Does the death penalty give vic­tims clo­sure? Let’s see

The Tribune (SLO) - - Local - BY LINDA LEWIS GRIFFITH

The death penalty de­bate is back in the news fol­low­ing Gov. Gavin New­som’s re­cent mora­to­rium on cap­i­tal pun­ish­ment.

As ex­pected, many Cal­i­for­ni­ans are up in arms about the sud­den re­ver­sal of this raw, hotly con­tested is­sue.

Pro­po­nents claim cap­i­tal pun­ish­ment gives vic­tims and their fam­i­lies clo­sure.

Is this true? Or does the death penalty cre­ate more prob­lems than it solves?

Con­sider re­venge. The theme of ret­ri­bu­tion is time­less, aris­ing from such di­verse sources as the Bi­ble, Shake­speare and Quentin Tarantino.

It so per­me­ates our thought pro­cesses that we barely hear our­selves say, “Turnaround is fair play,” or “Re­venge is sweet.”

Yet a 2008 study con­ducted by Kevin Carl­smith and pub­lished in the Jour­nal of Per­son­al­ity and So­cial Psy­chol­ogy found that peo­ple who pun­ish oth­ers in the hopes of mak­ing them­selves feel bet­ter ac­tu­ally feel worse. They end up ru­mi­nat­ing about the event far longer than non-avengers.

Ac­cord­ing to Carl­smith, “Those who don’t have a chance to take re­venge are forced, in a sense, to move on and fo­cus on some­thing dif­fer­ent. And they feel hap­pier.”

Ex­e­cu­tions do not of­fer emo­tional cathar­sis as many would sug­gest.

Brad Bush­man of Ohio State Univer­sity re­ported in a 2002 study that sub­jects who were given the op­por­tu­nity to vent their hos­til­i­ties had higher lev­els of ag­gres­sion and anger than those par­tic­i­pants who did noth­ing at all.

The death penalty keeps vic­tims in­volved in the tragedy for years, even decades, as mul­ti­ple hear­ings, ap­peals and tri­als drag on.

Vic­tims and their fam­i­lies feel stuck in a time

warp, be­ing re­peat­edly re-trau­ma­tized by the le­gal sys­tem and ac­com­pa­ny­ing me­dia cov­er­age.

Cap­i­tal pun­ish­ment does not change the facts of the pre­cip­i­tat­ing event. Re­search con­ducted by Scott Vol­lum con­ducted by Scott Vol­lum at the Univer­sity of Min­nesota showed that ex­e­cut­ing per­pe­tra­tors ac­tu­ally in­creased fam­ily mem­bers’ feel­ings of empti­ness be­cause it didn’t bring back their loved ones.

A mere 2.5 per­cent of vic­tims’ fam­ily mem­bers and friends re­ported clo­sure fol­low­ing an ex­e­cu­tion. And one in five said the ex­e­cu­tion failed to help them heal at all.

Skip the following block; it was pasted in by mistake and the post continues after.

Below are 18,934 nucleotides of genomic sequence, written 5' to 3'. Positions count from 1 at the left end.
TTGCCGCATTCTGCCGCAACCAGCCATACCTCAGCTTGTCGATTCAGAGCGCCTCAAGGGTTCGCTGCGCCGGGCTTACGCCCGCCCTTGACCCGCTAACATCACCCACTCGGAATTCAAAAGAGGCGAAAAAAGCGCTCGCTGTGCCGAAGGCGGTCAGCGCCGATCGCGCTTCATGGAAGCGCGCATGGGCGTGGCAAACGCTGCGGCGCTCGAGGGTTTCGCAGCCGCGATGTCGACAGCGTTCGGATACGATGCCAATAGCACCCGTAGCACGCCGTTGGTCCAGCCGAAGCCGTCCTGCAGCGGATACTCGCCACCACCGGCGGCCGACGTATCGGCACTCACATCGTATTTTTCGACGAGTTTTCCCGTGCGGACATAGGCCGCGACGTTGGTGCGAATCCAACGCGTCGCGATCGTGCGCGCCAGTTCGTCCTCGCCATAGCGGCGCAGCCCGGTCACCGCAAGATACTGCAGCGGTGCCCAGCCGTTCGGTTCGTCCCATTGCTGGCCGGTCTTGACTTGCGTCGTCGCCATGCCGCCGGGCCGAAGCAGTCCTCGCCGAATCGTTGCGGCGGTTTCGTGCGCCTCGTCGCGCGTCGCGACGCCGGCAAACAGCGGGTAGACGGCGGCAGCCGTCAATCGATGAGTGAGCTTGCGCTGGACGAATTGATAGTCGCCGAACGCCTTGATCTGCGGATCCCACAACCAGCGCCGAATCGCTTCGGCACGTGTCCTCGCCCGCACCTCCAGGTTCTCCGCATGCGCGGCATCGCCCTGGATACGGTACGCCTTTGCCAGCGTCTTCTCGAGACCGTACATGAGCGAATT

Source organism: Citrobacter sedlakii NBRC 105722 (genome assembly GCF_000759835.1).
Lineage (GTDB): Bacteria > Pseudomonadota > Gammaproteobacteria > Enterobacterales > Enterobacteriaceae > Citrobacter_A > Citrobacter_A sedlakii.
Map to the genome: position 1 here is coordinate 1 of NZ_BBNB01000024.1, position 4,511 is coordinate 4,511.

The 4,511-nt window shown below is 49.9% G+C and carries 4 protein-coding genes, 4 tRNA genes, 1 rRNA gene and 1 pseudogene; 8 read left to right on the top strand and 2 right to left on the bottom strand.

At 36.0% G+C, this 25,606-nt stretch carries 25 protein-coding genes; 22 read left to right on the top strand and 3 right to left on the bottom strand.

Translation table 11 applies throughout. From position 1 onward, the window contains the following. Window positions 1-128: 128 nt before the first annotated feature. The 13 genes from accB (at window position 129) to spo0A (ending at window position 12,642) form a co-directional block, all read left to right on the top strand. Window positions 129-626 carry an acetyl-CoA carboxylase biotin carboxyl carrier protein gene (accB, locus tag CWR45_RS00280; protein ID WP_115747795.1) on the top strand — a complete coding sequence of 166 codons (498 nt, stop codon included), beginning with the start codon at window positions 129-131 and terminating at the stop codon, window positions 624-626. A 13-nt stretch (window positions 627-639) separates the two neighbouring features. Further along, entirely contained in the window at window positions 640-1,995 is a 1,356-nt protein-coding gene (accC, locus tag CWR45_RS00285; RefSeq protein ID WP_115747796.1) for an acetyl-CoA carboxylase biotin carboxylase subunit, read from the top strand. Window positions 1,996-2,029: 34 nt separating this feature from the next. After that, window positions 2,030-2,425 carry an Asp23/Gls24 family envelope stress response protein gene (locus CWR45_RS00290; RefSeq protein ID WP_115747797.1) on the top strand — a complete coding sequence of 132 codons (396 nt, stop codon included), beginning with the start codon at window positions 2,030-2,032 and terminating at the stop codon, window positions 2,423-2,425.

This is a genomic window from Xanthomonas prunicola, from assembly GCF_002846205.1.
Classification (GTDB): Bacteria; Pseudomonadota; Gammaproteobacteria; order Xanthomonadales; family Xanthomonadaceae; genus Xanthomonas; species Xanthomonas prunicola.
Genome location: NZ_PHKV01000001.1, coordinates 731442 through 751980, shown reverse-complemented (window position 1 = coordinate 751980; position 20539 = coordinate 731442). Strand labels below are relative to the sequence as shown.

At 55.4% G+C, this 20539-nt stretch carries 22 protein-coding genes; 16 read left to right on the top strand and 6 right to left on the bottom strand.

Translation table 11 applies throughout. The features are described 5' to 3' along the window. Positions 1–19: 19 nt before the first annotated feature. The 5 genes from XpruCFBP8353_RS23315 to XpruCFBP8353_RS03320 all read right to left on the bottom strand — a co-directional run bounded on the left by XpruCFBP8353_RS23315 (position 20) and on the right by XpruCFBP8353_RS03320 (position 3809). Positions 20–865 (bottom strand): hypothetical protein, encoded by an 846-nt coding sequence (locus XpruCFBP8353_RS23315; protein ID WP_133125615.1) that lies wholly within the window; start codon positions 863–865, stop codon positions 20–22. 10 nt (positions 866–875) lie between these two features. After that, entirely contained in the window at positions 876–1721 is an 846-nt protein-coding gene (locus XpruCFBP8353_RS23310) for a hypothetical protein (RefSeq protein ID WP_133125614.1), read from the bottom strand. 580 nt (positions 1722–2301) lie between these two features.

A more emo­tion­ally sat­is­fy­ing so­lu­tion seems to be life with­out possibility of pa­role.

A pa­per pub­lished in 2012 in the Mar­quette Law Review com­pared the emo­tional well-be­ing of sur­vivors in Texas, a death penalty state, and Min­nesota, a life with­out possibility of pa­role state.

Re­searchers found that vic­tims in Min­nesota ex­pe­ri­enced greater con­trol over the sen­tenc­ing process, which was “suc­cess­ful, pre­dictable and com­pleted within two years after con­vic­tion.”

In con­trast, the ap­peals process in Texas was “drawn out, elu­sive, delayed, and un­pre­dictable,” and cre­ated “lay­ers of injustice, pow­er­less­ness, and in some in­stances, de­spair” for those in­volved.

The au­thors were quick to point out that Min­nesotans ex­pe­ri­enced acute grief and sor­row due to their trau­mas. But “the crim­i­nal jus­tice sys­tem al­lowed sur­vivors’ con­trol and en­ergy to be put into the present and to be used for per­sonal heal­ing,” they found.

The de­bate about cap­i­tal pun­ish­ment will no doubt rage on.

In­stead of pro­ceed­ing with ar­chaic and in­ac­cu­rate in­for­ma­tion, let’s con­sider the data and do what re­ally works best.

Linda Lewis Griffith is a re­tired mar­riage, fam­ily and child ther­a­pist who lives in San Luis Obispo. Reach her at lin­dalewis­grif­fith @sbc­

Cal­i­for­nia De­part­ment of Cor­rec­tions and Re­ha­bil­i­ta­tion via AP

A chair is re­moved from the death penalty cham­ber at San Quentin State Prison on March 13. Gov. Gavin New­som signed an ex­ec­u­tive or­der plac­ing a mora­to­rium on the death penalty.

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